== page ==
The main tenant of a warehouse that had been converted into a dilapidated artist collective in Oakland, California, pleaded guilty to 36 counts of involuntary manslaughter on Friday, four years after a fire ripped through the building, killing 36 people, court records show.
The lead tenant, Derick Almena, filed pleas in Alameda County Superior Court, avoiding a second trial after his first trial ended without a verdict in 2019.
Mr Almena was one of two people who had been criminally charged in connection with the fire – the other was found not guilty in 2019 – and his pleas came after several twists and turns in the case infuriated the families of the victims.
The Alameda County District Attorney & # 39; s Office said Friday it was unable to comment due to a gag warrant issued by Judge Trina Thompson. Mr. Almena's attorney, Tony Serra, also declined to comment, citing the gag order, his office said.
But Mary Alexander, a lawyer representing the families of 13 victims, said the families were outraged by the settlement agreement, which she said would allow Mr Almena to avoid extra time behind bars when sentenced on March 8. imprisonment for about three years after he was out arrested and charged in connection with the fire; he was released on bail last year.
Ms. Alexander said prosecutors had told families that although Mr. Almena would face a nine-year sentence, he would be credited for deported time and good behavior, which would allow him to serve the rest of his sentence – about a year and several months – at home with an anklet. After that, he would be expected to complete three years of probation, Ms. Alexander said.
"This is a truly devastating blow to the families," said Ms Alexander. "It's not enough time behind bars. They don't feel like it is justice and they don't hold him responsible for killing 36 beautiful young people."
Colleen Dolan, whose daughter, Chelsea Faith Dolan, 33, was killed in the fire, said it was not fair to have Mr. Almena serve his sentence at home, while many are already in prison at home for the coronavirus.
"We've all been at home," she said. "We all live in isolation for a year. And this should be justice? It just isn't."
The warehouse, which housed an artist collective known as the Ghost Ship, burned during a nightly party on December 2, 2016.
Many of the residents lived there in violation of zoning laws, and the fire underscored the failure of Oakland leaders to enforce building and fire codes. The inferno also became an emblem of the rising cost of living in the Bay Area, prompting many artists and young people to seek shelter in the dilapidated building.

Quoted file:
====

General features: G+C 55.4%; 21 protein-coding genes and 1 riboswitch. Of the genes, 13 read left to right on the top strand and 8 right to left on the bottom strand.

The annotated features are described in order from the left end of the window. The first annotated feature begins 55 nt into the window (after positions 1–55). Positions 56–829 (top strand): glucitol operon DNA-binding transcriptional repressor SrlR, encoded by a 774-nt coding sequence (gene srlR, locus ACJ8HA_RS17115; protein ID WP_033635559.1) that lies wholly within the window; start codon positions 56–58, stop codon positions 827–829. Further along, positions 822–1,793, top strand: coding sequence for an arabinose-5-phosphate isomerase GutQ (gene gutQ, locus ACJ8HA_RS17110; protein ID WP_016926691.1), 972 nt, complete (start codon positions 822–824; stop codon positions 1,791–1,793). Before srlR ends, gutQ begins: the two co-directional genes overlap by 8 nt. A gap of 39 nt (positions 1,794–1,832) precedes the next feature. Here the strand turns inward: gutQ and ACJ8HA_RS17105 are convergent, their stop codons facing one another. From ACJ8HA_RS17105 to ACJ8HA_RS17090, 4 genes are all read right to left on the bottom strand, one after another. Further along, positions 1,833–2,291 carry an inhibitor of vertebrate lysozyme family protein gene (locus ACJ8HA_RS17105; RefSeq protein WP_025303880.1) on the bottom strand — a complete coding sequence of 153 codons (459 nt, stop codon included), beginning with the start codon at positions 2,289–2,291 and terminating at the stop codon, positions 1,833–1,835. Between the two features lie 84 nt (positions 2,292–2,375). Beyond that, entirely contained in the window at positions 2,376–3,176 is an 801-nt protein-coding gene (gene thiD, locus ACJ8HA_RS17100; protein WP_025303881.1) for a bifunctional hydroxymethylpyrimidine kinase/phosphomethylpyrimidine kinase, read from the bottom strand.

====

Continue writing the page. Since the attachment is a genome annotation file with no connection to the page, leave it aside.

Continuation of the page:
Prosecutors said Mr. Almena, who was the leaseholder, moved into the warehouse with his family violation of the lease, the Oakland Municipal Code, and the California State Fire Code.
He then began to sublet space to people in the warehouse, encouraging residents to create their own living spaces from unconventional materials he had collected, including dry wood, fence planks, shingles, window frames, wooden sculptures, tapestries, pianos. , organs and carpets. prosecutors said.
The combustible material became kindling for the fire, which quickly consumed the building. Many of the victims attended a party on the second floor and were unable to escape up the stairs.
Mr. Almena and Max Harris, described by prosecutors as Mr. Almena's right-hand man in managing the warehouse, were arrested in 2017 and charged with 36 charges of involuntary manslaughter each.
In 2018, prosecutors announced that they had a plea with Mr Almena and Mr Harris, in which the defendants agreed not to contest the charges.
Under the deal, Mr. Almena would have spent nine years in prison and Mr. Harris six years. But a month later, after a protest from families condemning the deal too lenient, a judge dismissed the agreement and started a lawsuit.
During the closing arguments, prosecutors called the warehouse a & # 39; death trap & # 39; and rejected the defense's claims that arsonists may have been responsible for the blaze. Witnesses had stated that there were no smoke detectors or sprinklers and that Mr. Almena once laughed at the suggestion that the warehouse was dangerously prone to fire.
After three months of testimony, Mr. Harris was acquitted in September 2019 and the jury told Judge Thompson that they could not pass judgment on the charges against Mr. Almena.
In July, the city of Oakland agreed to pay nearly $ 33 million to settle lawsuits on behalf of the victims.
Ms. Dolan said the victims' families could issue statements of impact on March 8, if Mr. Almena is convicted. However, she said it was impossible for the families to express their "disappointment at this feeble plea".
Ms. Dolan said her daughter, an electronic musician performing under the stage name Cherushii, had agreed to perform at the Ghost Ship to support a labelmate on the night of the fire.
"She and all the other friends in this artistic community, be it artists or fans, they all showed up to support one of their own, and they all died," said Ms. Dolan. "It's impossible to put into words the deep, deep sorrow we feel."